Thank you so much for joining us here at Bookish Jottings, Kate! It’s lovely to have you here! Could you please start by telling us something about yourself and the books you write?
Thank you, Julie – it’s a pleasure!
I live in Dublin, Ireland, but spend a lot of time on the west coast where we have a mobile home on the very edge of the Atlantic. I studied French and English at Trinity College Dublin and was a professional actress for many years before I turned to writing. Another Heartbeat in the House is my fifteenth novel, but my second under the name Kate Beaufoy. I am a scuba diver, mother and wild swimmer, and proud slave to a beautiful Burmese cat.
Your latest book, Another Heartbeat in the House, has just been published. What originally sparked off the idea for this book?
The novel was inspired by a house that I came across by chance in a remote beauty spot. It’s derelict, but had been built in 1840 as a hunting lodge. As I wandered through the rooms and along the corridors, there was complete silence, apart from the beating of my own heart. And that’s when it struck me that the house needed another heartbeat to make it live again.
You can see images of the house by going to www.pinterest.com/heartbeathouse/
What is Another Heartbeat in the House about?
It is the story of two independent young women – Edie Chadwick and Eliza Drury. Edie works in a publishing house in London, Eliza is a nineteenth century adventuress.Their lives intertwine when Edie happens upon Eliza’s memoir, and embarks on a literary detective story.
What kind of research did you do for Another Heartbeat in the House?
I sought the help of a local historian who furnished me with archival records and anecdotes relating to the house, and I visited it numerous times to get a sense of its character. I haunted libraries and helped myself to scores of books; anyone can search the internet, but the best historical nuggets are to be found in books – often through happenstance. It was from DJ Taylor’s s fascinating biography of Thackeray, for instance, that I learned the details of his tragic wife’s illness: Isabella Thackeray suffered from postpartum psychosis, and on one occasion attempted suicide by throwing herself overboard the steamship that was conveying her and her family to Ireland. I also read countless eye witness reports of the devastation wrought by the Irish famine; a harrowing, grotesque and heinous event in our history.
What are the challenges of writing books set in the past?
Honestly, I would now find writing a novel set in the present day more difficult! Life moves so fast and so much can change during the course of a year that between typing Chapter One on the first page and The End on the last, a novel can already be out of date.
Prior to writing as Kate Beaufoy, you’d written a long list of highly successful contemporary women’s fiction titles as Kate Thompson. What prompted this change in writing style?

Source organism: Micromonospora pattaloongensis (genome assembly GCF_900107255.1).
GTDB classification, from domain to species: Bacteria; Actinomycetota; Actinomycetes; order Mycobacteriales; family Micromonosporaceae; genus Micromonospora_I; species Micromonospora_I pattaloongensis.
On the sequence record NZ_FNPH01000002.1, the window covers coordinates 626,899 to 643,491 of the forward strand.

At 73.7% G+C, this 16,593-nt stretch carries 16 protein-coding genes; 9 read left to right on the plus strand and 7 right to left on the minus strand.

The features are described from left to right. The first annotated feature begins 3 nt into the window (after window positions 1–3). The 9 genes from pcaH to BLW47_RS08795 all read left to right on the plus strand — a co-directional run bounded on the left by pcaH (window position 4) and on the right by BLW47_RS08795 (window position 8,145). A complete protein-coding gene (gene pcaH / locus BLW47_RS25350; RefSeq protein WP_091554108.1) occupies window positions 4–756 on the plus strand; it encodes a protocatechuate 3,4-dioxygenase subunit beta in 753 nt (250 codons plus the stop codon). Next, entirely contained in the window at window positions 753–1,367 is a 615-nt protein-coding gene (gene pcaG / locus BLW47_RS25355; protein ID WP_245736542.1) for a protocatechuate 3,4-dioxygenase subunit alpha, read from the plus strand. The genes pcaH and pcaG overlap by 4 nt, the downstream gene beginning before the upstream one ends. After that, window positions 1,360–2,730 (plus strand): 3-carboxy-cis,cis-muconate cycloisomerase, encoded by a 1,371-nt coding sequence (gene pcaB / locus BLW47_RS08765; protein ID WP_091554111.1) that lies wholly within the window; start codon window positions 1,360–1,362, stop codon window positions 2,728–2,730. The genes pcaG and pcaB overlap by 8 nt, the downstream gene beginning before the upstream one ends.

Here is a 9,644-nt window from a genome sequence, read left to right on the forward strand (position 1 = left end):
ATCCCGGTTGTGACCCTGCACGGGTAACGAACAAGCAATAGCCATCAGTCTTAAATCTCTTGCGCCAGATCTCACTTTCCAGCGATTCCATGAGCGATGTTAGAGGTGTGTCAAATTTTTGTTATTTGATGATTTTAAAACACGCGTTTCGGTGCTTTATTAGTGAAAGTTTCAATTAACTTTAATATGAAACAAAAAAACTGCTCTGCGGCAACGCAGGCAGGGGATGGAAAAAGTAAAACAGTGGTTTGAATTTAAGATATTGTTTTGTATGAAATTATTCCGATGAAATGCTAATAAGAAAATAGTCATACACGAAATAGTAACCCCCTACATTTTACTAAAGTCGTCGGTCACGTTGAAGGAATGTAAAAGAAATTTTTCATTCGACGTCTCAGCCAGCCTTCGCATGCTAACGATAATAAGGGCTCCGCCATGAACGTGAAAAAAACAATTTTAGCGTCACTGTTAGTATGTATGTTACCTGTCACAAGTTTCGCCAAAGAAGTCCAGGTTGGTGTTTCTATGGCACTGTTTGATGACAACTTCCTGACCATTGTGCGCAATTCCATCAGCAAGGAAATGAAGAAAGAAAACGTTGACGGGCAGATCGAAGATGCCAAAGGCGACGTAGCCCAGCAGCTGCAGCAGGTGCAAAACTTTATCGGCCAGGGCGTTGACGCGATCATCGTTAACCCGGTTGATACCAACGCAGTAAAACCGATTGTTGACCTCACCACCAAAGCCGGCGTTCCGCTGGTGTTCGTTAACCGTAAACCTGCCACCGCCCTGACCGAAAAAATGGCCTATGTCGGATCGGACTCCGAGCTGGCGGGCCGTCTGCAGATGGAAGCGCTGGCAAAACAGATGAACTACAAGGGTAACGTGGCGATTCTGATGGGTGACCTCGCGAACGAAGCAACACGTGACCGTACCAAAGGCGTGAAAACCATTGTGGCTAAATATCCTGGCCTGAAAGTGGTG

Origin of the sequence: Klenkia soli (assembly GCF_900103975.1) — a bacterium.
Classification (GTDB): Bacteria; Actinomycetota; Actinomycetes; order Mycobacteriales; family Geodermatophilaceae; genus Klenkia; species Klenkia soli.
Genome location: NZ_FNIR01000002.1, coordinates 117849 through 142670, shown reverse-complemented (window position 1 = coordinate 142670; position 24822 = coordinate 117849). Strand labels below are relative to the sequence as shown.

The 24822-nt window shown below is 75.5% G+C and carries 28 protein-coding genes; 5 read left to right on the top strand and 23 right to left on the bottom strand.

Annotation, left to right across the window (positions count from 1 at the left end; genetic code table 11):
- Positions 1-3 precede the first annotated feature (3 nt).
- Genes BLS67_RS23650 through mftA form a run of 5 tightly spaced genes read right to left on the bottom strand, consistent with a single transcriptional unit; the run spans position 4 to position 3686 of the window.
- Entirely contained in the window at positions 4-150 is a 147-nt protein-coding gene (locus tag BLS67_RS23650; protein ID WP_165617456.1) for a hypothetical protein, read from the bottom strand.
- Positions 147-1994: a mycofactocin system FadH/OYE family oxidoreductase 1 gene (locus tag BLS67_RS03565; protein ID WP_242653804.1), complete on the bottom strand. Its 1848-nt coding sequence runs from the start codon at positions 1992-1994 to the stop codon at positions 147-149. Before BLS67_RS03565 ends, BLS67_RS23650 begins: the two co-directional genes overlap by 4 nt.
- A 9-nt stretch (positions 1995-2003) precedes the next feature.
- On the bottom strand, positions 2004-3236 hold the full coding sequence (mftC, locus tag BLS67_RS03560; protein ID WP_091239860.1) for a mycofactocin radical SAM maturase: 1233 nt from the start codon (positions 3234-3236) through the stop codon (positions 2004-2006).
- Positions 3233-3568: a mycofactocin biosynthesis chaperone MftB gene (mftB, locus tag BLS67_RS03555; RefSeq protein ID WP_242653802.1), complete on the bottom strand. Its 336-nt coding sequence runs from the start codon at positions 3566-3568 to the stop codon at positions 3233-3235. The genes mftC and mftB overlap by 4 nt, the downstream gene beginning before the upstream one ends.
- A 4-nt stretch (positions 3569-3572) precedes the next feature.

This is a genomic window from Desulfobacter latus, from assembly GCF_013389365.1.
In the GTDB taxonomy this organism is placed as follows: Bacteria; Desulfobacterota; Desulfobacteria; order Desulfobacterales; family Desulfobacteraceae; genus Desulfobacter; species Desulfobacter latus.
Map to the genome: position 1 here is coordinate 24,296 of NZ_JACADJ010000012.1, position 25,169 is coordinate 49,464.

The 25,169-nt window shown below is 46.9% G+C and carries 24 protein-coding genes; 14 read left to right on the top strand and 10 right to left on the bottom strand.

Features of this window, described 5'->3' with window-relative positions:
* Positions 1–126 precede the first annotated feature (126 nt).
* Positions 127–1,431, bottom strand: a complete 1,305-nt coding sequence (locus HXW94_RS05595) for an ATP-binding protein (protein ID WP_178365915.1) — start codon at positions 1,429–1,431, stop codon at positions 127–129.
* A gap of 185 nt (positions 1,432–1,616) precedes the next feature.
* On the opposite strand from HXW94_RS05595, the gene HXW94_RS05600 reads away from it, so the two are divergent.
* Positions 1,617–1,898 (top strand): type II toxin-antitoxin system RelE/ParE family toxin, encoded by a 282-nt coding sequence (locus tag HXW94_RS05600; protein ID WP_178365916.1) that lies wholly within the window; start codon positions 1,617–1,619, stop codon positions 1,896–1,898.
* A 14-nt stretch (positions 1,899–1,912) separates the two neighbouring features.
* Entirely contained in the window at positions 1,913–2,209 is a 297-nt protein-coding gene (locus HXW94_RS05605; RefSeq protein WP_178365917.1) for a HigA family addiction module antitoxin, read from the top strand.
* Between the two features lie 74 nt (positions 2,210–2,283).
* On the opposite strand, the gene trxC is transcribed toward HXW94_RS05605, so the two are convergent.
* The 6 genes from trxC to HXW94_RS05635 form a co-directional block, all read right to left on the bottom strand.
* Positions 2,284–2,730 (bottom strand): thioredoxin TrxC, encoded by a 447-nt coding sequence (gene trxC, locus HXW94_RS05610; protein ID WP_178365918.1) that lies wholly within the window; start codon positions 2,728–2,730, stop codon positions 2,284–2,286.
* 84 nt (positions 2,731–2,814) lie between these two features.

I had just delivered the final novel in the Lissamore series (That Gallagher Girl) when I got a cancer diagnosis. There followed eighteen months of treatment and recuperation, and during that time I made the decision to reinvent myself. Beaufoy was my grandmother’s name, and since Liberty Silk – my first historical novel – was based on letters written by her in the aftermath of the Great War, it seemed a fortuitous nom de plume.
What is your all-time favourite book?
It has to be Vanity Fair. I have reread it countless times, and each time I am bowled over by its wit, high spirits and the satire that is as pertinent today as when Thackeray wrote it. I modelled my 19th century protagonist, Eliza, on Thackeray’s Becky Sharp: the wickedest,most engaging and most enduring of literary heroines.
Any advice for aspiring writers?
Lots – but too much to list here! One important nugget is: Shhhh! No matter how much you are tempted to, don’t announce to the world that you are writing a novel. Let maybe two or three close friends know, and trust just one or two to read your manuscript. Choose someone you know will be honest but encouraging; nothing is so dispiriting to a writer as brutal candour, and no question quite so unwelcome – once the word is out – as ‘How’s the book going?’
What’s next for Kate Beaufoy?
I’ve embarked on a novel featuring a 19th century literary heroine, but that’s all I’m saying! Right now I am on holiday on our western peninsula indulging in some of my favourite pursuits: swimming, hill-walking, exploring abandoned buildings and reading other people’s books!
Kate Beaufoy’s Another Heartbeat in the House has been shortlisted for the Irish Independent Popular Fiction Book of the Year. Vote for Kate and her fabulous book at the following link: http://www.irishbookawards.ie/award/irish-independent-popular-fiction-book-of-the-year/